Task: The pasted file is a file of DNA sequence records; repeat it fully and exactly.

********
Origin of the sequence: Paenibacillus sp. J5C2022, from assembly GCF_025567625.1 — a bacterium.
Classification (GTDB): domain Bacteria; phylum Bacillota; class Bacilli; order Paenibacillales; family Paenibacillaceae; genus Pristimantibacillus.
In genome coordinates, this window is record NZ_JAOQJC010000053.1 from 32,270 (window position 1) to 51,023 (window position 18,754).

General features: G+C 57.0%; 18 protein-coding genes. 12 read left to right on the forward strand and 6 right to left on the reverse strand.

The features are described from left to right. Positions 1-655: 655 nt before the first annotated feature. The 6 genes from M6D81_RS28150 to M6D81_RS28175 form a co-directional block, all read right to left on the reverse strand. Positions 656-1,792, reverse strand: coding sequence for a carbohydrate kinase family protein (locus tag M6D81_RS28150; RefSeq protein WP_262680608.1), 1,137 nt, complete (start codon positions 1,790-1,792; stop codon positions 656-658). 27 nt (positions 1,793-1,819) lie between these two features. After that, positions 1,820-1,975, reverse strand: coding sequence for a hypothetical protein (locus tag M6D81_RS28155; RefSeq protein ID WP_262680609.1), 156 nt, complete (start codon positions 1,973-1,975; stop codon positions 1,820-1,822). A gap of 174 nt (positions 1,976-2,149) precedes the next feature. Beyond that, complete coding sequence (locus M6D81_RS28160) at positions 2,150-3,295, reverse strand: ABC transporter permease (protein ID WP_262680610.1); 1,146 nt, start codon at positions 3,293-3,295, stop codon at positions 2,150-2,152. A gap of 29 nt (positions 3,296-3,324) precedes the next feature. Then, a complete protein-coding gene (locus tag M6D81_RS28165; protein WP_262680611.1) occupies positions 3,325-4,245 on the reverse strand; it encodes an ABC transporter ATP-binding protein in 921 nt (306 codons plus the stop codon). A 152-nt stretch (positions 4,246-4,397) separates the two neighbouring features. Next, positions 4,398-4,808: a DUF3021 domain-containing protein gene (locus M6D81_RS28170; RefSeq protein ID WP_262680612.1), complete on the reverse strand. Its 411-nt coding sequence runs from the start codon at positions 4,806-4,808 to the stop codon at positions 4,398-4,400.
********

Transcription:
Origin of the sequence: Paenibacillus sp. J5C2022, from assembly GCF_025567625.1 — a bacterium.
Classification (GTDB): domain Bacteria; phylum Bacillota; class Bacilli; order Paenibacillales; family Paenibacillaceae; genus Pristimantibacillus.
In genome coordinates, this window is record NZ_JAOQJC010000053.1 from 32,270 (window position 1) to 51,023 (window position 18,754).

General features: G+C 57.0%; 18 protein-coding genes. 12 read left to right on the forward strand and 6 right to left on the reverse strand.

The features are described from left to right. Positions 1-655: 655 nt before the first annotated feature. The 6 genes from M6D81_RS28150 to M6D81_RS28175 form a co-directional block, all read right to left on the reverse strand. Positions 656-1,792, reverse strand: coding sequence for a carbohydrate kinase family protein (locus tag M6D81_RS28150; RefSeq protein WP_262680608.1), 1,137 nt, complete (start codon positions 1,790-1,792; stop codon positions 656-658). 27 nt (positions 1,793-1,819) lie between these two features. After that, positions 1,820-1,975, reverse strand: coding sequence for a hypothetical protein (locus tag M6D81_RS28155; RefSeq protein ID WP_262680609.1), 156 nt, complete (start codon positions 1,973-1,975; stop codon positions 1,820-1,822). A gap of 174 nt (positions 1,976-2,149) precedes the next feature. Beyond that, complete coding sequence (locus M6D81_RS28160) at positions 2,150-3,295, reverse strand: ABC transporter permease (protein ID WP_262680610.1); 1,146 nt, start codon at positions 3,293-3,295, stop codon at positions 2,150-2,152. A gap of 29 nt (positions 3,296-3,324) precedes the next feature. Then, a complete protein-coding gene (locus tag M6D81_RS28165; protein WP_262680611.1) occupies positions 3,325-4,245 on the reverse strand; it encodes an ABC transporter ATP-binding protein in 921 nt (306 codons plus the stop codon). A 152-nt stretch (positions 4,246-4,397) separates the two neighbouring features. Next, positions 4,398-4,808: a DUF3021 domain-containing protein gene (locus M6D81_RS28170; RefSeq protein ID WP_262680612.1), complete on the reverse strand. Its 411-nt coding sequence runs from the start codon at positions 4,806-4,808 to the stop codon at positions 4,398-4,400.